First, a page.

Marriage is a wonderful institution that can yield tremendous benefits for those who commit to it. But marriage is not easy. It takes hard work to integrate your life with another person; to become one, especially in the area of money. Fighting over money is a big frustration for couples, and sadly, the cause of many divorces.
Why do couples fight over money?
We’re all unique in our own way and want to maintain a certain level of independence. Believe it or not, this is a good thing, even in marriage. Individuality doesn’t end when marriage begins. In fact, it’s the different and opposite traits to our own that attract us to our mates. And, it’s those differences when harnessed and used in cooperation that make it possible for a marriage to succeed.
Managing money successfully in marriage is about communication and cooperation. If one partner creates the plan and controls how money is spent without the input of the other, resentment, lack of cooperation, and money fights will be the result. Any action that dismisses individual contribution and violates independence and individual choice will cause conflict.
2. Differing Values
Men and women tend to value different things and their spending choices reflect this. For example, I like spending money on books, electronics, cars, and tools. My wife, Natalie, likes to spend on manicures and pedicures, household goods and decorations, and clothes. I don’t value the things she spends money on and she doesn’t value the things I spend money on.
Spending based on individual values can be a source of conflict in marriage, especially when money is tight. Money fights happen when we judge the financial choices of our spouse as being wasteful [not of value], yet see our own spending as valuable. To solve this, make sure your budget allows a monthly reasonable amount for spending on what each of you values.
3. Financial Insecurity
A major reason for couples fighting over money is rooted in financial insecurity. Men and women have an instinctive need for financial security, which means having peace of mind and a lack of worry over money. When circumstances within or outside of your control impact your finances negatively, worry and anxiety can lead to conflict.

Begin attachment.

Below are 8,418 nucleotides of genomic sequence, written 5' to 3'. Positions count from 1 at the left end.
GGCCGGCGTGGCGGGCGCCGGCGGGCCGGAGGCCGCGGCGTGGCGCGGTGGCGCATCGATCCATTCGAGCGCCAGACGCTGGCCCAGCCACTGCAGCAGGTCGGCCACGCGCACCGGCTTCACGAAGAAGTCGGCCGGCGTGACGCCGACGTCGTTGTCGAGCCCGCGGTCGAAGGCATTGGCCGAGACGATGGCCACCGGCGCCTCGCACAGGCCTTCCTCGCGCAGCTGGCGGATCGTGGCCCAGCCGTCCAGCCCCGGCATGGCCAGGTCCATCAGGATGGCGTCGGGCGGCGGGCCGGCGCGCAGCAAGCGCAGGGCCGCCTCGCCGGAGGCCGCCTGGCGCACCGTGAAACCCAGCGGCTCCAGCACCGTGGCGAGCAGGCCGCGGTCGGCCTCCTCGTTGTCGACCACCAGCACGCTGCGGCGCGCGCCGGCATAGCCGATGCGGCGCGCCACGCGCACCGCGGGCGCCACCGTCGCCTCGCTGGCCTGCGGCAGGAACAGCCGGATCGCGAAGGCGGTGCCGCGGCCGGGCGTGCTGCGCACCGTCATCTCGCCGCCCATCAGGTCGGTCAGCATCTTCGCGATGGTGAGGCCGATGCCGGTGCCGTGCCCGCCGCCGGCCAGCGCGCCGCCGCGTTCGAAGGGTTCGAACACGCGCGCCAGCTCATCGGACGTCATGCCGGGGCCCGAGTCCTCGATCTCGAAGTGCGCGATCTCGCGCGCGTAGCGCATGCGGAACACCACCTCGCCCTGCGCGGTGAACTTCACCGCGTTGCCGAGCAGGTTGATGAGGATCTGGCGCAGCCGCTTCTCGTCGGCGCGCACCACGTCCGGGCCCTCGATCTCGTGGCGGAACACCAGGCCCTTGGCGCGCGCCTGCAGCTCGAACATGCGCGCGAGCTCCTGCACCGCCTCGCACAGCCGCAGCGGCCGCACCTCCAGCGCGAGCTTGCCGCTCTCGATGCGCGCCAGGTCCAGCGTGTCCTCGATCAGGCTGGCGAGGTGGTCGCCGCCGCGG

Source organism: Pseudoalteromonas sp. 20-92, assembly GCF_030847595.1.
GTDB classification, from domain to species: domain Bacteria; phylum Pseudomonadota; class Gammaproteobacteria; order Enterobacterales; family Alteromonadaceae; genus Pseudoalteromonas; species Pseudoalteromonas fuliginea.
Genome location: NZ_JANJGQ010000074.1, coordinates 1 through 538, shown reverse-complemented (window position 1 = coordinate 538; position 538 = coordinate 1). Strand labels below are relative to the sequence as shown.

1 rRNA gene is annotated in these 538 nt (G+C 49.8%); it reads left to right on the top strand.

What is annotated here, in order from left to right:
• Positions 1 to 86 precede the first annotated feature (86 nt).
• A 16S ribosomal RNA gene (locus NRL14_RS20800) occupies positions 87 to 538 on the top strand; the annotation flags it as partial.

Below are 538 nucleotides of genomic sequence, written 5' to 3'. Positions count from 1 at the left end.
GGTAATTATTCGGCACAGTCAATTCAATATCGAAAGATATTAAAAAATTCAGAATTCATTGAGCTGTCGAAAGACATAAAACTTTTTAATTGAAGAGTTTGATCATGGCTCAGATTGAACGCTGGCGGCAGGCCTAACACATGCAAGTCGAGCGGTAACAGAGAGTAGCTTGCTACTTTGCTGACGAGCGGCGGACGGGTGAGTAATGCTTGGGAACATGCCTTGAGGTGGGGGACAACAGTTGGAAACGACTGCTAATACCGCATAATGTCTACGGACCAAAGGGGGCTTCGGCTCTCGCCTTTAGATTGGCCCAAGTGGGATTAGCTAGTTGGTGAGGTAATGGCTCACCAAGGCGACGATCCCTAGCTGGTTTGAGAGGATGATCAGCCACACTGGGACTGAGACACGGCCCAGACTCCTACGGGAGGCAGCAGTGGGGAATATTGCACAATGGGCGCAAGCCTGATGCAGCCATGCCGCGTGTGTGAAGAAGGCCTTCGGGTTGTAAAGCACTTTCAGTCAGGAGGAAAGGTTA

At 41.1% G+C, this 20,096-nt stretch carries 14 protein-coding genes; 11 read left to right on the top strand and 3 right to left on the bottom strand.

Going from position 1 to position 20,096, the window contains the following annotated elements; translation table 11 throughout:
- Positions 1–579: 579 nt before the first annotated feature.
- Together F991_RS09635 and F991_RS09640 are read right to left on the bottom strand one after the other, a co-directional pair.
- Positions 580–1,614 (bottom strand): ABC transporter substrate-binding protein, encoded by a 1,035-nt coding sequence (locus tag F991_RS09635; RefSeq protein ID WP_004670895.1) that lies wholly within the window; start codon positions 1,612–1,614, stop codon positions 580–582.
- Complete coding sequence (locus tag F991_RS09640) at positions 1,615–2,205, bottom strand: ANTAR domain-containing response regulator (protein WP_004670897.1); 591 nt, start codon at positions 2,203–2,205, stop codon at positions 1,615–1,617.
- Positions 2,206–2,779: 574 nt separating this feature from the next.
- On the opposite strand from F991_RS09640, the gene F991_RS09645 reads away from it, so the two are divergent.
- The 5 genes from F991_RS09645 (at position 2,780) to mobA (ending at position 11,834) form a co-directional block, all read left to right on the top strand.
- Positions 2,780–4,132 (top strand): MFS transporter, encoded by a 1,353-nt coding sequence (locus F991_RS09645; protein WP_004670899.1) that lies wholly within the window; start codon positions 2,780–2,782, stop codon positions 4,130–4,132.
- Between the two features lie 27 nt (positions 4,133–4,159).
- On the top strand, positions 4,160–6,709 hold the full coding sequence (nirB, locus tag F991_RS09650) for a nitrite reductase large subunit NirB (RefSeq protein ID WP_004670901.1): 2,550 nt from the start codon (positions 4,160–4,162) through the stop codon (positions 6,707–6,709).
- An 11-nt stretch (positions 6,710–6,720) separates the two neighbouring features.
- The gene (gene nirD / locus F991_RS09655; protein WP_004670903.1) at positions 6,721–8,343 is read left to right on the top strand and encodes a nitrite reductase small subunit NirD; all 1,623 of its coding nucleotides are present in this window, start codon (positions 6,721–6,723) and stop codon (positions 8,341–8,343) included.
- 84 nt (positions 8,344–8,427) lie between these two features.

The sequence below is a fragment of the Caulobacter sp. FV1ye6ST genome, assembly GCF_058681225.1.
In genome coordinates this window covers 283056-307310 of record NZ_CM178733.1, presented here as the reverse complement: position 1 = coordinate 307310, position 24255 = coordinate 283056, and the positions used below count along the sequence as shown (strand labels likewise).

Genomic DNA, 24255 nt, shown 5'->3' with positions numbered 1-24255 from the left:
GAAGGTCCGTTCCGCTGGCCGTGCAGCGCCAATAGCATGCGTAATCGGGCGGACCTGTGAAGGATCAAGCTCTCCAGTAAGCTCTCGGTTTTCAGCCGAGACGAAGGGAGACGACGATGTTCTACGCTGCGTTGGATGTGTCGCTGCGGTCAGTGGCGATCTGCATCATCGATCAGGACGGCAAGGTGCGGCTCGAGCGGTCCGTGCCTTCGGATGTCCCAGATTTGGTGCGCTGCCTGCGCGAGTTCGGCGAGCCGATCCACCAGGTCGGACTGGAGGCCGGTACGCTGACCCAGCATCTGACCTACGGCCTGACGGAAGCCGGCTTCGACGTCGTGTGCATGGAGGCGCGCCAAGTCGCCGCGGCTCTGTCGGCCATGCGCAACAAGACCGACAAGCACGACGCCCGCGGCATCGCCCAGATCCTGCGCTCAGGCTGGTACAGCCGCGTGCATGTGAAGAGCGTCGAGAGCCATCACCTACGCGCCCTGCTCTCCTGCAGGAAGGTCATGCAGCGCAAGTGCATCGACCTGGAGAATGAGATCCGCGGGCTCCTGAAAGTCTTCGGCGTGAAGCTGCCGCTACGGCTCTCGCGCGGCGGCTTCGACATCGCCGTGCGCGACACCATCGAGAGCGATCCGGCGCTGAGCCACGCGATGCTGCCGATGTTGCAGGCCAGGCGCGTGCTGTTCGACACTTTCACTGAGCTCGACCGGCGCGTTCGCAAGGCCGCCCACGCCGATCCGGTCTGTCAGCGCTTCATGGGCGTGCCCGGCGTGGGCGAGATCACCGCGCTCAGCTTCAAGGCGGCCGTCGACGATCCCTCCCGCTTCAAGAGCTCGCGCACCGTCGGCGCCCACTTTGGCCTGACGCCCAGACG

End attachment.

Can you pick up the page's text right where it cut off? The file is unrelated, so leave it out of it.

Any feelings of financial insecurity caused by circumstances out of your control can be resolved through open communication. It’s no one’s fault. Coming together and talking things through will allow you to express your fears and worries. More importantly, the discussion will naturally lead to encouraging each other and finding a solution, something you can do together.
Unfortunately, financial insecurity is self-inflicted. It can be caused by one spouse making the wrong financial decision without the involvement or approval of the other. This I find is the most common reason for financial conflicts.
It’s better to make a wrong decision together than to make the right one apart. Unity in marriage is vital! Knowing that your financial decisions can make your spouse feel secure or insecure should convince you to always involve them in all major decisions.
4. Unrealized Goals and Dreams
Every couple starts out with a vision of what they want their life to be. They have dreams and goals of the future, which they hope to achieve. Finances play an important part in providing couples the life they want. Unfortunately, if you’re not careful life has a way of taking over, allowing the urgent to take priority over the important.
A lack of planning means financial decisions are made emotionally and impulsively. Before they realize it, a couple is living paycheck to paycheck just trying to keep up with the payments. Stress builds and fights ensue because every added financial challenge is another reminder that the life they envisioned is slipping further away.
Fighting over money need not be a part of your marriage. To experience happiness and peace in your finances you don’t have to forsake your independence, give up the things you value, live without financial security, and forget your dreams. Instead, let these very things motivate you work together and make the necessary changes to achieve the life you want.
You can have a conflict-free financial life with your spouse. Start by creating a plan. Set some clear and specific financial goals together. Then take consistent actions to move you toward your goals.